by Lesley-Anne Longo
Published at 2023-08-23
There’s never a bad time to refresh your writing skills, and now is as good a time as ever (especially if you’re finding yourself with some extra time on your hands)! Here are some common writing habits to unlearn or avoid if you want your writing to be as clear as possible for your readers.
Attempting to cram too many facts into one sentence results in what we call “sardine sentences” (think sardines packed tightly in a can). This habit can be hard to avoid, especially in academic writing. If your sentence is 30 words or more, try dividing it into two separate sentences to give your information some room to breathe. This will also make it much easier for readers to absorb and understand what you are trying to say.
An unclear antecedent is a sentence in which the identity of a pronoun (he, she, it, etc.) is unclear. Here’s an example: “The suitcase was on the bus, but now it’s gone.” The “it” could technically refer to either the suitcase or the bus—it’s up to you to make it clear to your readers who or what your pronoun is referring to. An easy way to correct the above sentence would be to rephrase: “The suitcase was on the bus, but now the bus is gone.”
Confusion often results when adjectives or adverbs get separated from whatever it is they modify; this is called a “wandering modifier.” To better illustrate this problem, here’s an example: “The 7-11 announced it would no longer sell slushies in April.” So, what does the sentence mean? Will the 7-11 stop selling slushies altogether, or will they just not sell them in April? Or did they just make the announcement itself in April?
After re-reading the sentence, you can probably guess what the writer meant to say, but try to avoid putting your readers through the same kind of brainteasers. Just grab the modifier (in this case, “in April”) and move it right back to where it belongs—next to the thing it’s modifying (in this example, it is modifying “announced”). So, the corrected sentence would read: “The 7-11 announced in April it would no longer sell slushies.”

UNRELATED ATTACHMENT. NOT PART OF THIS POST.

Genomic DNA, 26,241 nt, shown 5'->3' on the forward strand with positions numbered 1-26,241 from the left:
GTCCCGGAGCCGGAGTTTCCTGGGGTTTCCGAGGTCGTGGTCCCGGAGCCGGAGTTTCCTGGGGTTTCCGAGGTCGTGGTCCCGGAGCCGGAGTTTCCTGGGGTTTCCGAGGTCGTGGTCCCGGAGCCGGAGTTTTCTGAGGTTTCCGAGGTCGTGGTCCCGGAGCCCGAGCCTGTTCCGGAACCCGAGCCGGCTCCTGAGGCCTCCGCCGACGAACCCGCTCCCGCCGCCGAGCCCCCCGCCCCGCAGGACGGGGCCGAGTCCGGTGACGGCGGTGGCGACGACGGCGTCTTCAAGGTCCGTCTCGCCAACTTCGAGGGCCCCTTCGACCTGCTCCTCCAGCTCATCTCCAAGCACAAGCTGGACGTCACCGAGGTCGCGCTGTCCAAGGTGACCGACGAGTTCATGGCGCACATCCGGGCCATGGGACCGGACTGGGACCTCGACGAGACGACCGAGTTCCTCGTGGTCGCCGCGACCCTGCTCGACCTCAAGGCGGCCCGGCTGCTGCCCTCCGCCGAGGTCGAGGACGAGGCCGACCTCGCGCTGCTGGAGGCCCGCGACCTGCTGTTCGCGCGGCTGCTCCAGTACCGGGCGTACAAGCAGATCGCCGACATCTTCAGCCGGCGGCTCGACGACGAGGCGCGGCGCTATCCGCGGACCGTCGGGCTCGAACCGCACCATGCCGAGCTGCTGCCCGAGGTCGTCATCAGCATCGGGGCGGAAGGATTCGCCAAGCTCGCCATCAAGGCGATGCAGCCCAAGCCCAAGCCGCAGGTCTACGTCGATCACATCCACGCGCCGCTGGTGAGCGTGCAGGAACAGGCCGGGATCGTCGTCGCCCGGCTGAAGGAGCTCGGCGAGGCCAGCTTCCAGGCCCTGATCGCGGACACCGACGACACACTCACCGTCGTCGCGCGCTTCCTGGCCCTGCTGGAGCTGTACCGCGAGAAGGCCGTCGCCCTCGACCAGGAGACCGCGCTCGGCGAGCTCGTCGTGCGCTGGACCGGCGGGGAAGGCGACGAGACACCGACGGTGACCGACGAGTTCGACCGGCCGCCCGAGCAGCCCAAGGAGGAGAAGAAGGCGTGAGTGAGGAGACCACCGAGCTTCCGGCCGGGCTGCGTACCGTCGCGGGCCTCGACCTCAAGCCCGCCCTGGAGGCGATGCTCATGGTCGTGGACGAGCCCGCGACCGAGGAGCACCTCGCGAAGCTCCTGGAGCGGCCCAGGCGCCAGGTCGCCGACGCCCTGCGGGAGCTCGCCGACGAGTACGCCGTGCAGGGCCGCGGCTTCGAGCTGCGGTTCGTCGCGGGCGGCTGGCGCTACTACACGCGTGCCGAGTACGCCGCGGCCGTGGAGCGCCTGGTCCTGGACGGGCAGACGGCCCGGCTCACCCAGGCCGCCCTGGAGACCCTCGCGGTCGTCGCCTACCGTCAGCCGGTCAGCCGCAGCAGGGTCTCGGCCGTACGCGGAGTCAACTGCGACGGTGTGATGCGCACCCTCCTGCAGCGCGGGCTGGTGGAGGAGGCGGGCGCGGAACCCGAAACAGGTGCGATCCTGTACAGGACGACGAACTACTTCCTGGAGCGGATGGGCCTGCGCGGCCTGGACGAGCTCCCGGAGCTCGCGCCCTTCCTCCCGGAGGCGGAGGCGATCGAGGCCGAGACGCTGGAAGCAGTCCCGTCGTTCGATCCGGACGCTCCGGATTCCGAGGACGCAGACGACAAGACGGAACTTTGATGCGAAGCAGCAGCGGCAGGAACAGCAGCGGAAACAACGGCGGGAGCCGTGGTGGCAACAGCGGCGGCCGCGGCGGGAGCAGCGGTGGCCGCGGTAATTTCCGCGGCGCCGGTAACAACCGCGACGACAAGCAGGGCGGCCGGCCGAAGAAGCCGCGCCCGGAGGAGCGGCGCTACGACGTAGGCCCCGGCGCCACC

Also known as parallel construction, parallelism is the principle that if a sentence’s elements are parallel in meaning, they should also be parallel in construction. A simple and obvious example is: “He liked hunting, fishing, and to ski.” There are three things “he” liked: two are gerunds (“-ing” words), but the last one is an infinitive. To make the sentence parallel, simply make that infinitive a gerund as well: “He liked hunting, fishing, and skiing.”
Faulty parallelism can also appear in lists, as below:
1. Define our purpose
2. Who is our audience?
3. Our methodology
4. What did we find?
5. Draw conclusions
6. Our recommendations
You can see this list is not parallel—some items are phrased as questions, some are verb statements. To correct this list, ensure every item is phrased the same way: State purpose, define audience, determine methodology, examine findings, derive conclusions, present recommendations.
Nominalization occurs when a writer uses a weak noun (or equivalent) when a stronger verb or adjective replacement would improve the sentence. For example, “Give your book a proofread” can become “Proofread your book.” Similarly, “She shows signs of callousness” becomes “She is callous.”
There are a few ways that subject-verb agreement can get confusing. You probably already know that a singular subject takes a singular verb, whereas a plural subject takes a plural verb. But this can get tricky when the subject and verb aren’t right beside each other. For example, phrases that use “of” can often confuse writers. Which sentence below is correct?
A bouquet of red roses adds colour to a room.
A bouquet of red roses add colour to a room.
The subject will come before the use of “of,” so in this case, we can identify the subject as the bouquet (singular) not the roses (plural). Therefore, the first sentence is correct. One way you can simplify sentences that have the subject and verb separated is to (in your mind) remove the words in between. So, for the example above, you could read it as “A bouquet…adds colour to a room.”
Another way subjects and verbs can trip you up is if the sentence includes the use of “or,” “either/or,” or “neither/nor.” In each of these cases, the subject takes a singular verb. So, you would say “My grandpa or my grandma is arriving today,” or “Neither Julie nor Sarah is available.”
However, you must also remember that the verb in an “or,” “neither/nor,” or “either/or” sentence agrees with the pronoun closest to it. This can certainly confuse things, as in “Neither the bowls nor the platter goes in that cupboard.” Can this lead to strange sentences? Absolutely. For example, “Neither she, my friends, nor I am going to the movies.” In cases like this, it’s best to reword/rewrite the sentence to make it less awkward. The sentence above could become “Neither she, I, nor my friends are going to the movies.”
Keep these tips in mind, and your writing will be concise, clear, and easily understood by anyone who reads it.
Still having trouble with any of the above issues? We can help! Contact us at firstname.lastname@example.org.